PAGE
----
(4) The number of corporate bankruptcies is on the rise in line with bad debt disposal by the banks. This has aggravated asset deflation pressures.
    (5) The government has pursued structural reform and deregulation but not sufficiently to inspire greater private-sector activity.

BoJ achieves cheaper yen, stable low JGB yields

The BoJ explains that its quantitative monetary easing has had three distinct effects. First is the reduction in unsecured overnight call rates, which have fallen even lower than under the zero interest rate policy. Second is the portfolio rebalancing effect. As a result of the ultra-low level of interest rates, private financial institutions have moved their money out of the BoJ’s non-interest-bearing current account to loans, bonds and stocks in an attempt to generate profits. Third is the impact on market expectations.

The BoJ does not appear ready to go beyond its present quantitative monetary easing into non-orthodox monetary easing measures. Officially it has established its rinban (outright JGB purchasing) operations as a means of providing liquidity smoothly to the markets.

However, if market expectations of a rinban hike cause a decline not only in unsecured overnight call rates and short-term interest rates but also in long-term bond yields, the result may be a portfolio rebalancing effect. Low stable JGB yields and the weak yen are the clearest signs that the quantitative monetary easing is having an impact. We cannot imagine that the BoJ would want to obstruct any falloff in bond yields.

We believe that the BoJ’s next step will be a hike in its rinban operations. Each time the BoJ raises its rinban volume, there are cries in the bond markets over the negative implications for fiscal discipline. We do not subscribe to this view, since the bank is not directly underwriting JGBs but purchasing them from the markets.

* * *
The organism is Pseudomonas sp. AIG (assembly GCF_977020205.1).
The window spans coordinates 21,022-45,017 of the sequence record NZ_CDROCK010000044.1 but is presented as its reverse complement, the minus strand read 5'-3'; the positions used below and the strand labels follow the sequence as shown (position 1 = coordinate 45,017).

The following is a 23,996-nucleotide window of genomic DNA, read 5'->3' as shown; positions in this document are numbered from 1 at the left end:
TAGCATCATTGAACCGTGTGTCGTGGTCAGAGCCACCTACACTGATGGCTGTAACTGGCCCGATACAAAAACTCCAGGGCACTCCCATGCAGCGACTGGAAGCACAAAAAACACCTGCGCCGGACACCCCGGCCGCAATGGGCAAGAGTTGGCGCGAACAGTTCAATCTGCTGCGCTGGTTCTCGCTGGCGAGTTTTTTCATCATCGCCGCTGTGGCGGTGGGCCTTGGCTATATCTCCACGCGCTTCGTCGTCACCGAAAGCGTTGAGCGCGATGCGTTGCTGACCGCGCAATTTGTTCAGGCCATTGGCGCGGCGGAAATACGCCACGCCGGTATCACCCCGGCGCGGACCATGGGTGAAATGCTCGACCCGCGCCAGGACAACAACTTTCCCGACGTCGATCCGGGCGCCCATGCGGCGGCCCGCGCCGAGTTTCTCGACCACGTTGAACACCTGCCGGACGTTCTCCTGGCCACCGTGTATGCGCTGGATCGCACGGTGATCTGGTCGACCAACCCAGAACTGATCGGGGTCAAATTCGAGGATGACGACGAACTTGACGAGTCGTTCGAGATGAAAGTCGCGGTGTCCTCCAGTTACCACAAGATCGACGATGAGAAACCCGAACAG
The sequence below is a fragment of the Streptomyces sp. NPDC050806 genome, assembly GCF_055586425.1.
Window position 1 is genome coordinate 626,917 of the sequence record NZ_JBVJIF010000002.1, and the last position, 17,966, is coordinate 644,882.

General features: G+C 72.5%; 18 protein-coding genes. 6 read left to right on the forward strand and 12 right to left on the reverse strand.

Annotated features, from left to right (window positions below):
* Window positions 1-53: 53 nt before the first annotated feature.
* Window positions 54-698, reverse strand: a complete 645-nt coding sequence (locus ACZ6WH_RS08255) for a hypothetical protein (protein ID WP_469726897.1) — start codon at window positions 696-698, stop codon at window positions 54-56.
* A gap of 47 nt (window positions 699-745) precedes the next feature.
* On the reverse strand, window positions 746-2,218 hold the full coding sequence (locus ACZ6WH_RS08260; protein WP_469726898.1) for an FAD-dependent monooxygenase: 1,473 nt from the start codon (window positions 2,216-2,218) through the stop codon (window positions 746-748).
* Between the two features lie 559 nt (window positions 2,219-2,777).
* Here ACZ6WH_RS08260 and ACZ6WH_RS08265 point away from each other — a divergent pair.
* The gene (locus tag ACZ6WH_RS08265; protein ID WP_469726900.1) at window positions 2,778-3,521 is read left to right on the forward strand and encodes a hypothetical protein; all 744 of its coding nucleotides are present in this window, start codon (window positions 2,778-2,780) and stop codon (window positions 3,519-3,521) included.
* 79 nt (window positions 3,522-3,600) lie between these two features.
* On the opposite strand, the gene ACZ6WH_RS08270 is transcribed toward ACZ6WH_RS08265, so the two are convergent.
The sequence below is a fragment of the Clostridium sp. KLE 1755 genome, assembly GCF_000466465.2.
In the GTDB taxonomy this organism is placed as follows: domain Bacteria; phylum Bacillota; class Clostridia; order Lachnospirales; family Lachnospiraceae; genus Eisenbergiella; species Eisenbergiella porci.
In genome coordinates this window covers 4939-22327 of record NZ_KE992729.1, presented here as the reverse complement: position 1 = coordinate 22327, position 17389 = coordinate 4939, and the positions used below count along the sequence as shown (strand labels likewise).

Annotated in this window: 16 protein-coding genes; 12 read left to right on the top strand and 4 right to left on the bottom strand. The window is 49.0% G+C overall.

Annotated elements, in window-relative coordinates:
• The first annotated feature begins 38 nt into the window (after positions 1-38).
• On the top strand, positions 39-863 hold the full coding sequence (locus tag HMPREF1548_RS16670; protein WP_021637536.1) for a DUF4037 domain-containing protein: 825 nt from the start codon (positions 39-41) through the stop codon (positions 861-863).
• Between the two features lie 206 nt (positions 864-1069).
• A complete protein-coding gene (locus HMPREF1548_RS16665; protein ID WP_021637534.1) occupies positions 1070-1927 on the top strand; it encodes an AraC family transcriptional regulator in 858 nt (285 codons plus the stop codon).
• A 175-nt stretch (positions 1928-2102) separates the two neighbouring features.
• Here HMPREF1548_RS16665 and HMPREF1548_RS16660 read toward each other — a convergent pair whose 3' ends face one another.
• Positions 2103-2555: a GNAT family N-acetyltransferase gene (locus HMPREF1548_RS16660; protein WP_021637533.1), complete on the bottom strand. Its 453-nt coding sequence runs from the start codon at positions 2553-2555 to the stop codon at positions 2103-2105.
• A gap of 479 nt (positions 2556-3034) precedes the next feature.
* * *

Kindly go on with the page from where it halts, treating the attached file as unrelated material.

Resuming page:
There is also a belief that the accumulated effects of the bank’s monetary easing measures will gradually make themselves felt. While we can safely dismiss claims that the bank’s efforts thus far have had no effect, it is also true that monetary policy is not sufficient on its own to spur an economic recovery as long as the government maintains its contractionary fiscal stance.

Monetarists argue that inflation and deflation are two sides of the same coin. This is true of a time span of decades, but we would not apply this logic to a short period of 2-3 years.

Given the weakened financial intermediary function of private banks as they struggle to clear out their bad debt, a further monetary easing is unlikely to boost bank lending and will have little positive impact on the real economy.

In implementing its quantitative monetary easing in March last year, the BoJ appears to have linked its policy too closely to structural problems in the economy and the bad debt situation. The BoJ is now being looked upon to act as deflation fighter. Unless the government and BoJ engage in constructive dialogue, deflation is not likely to be overcome.

(The original Japanese version of this paper appeared in the April 23, 2002, issue of “Economist,” published by Mainichi Shinbun-sha.)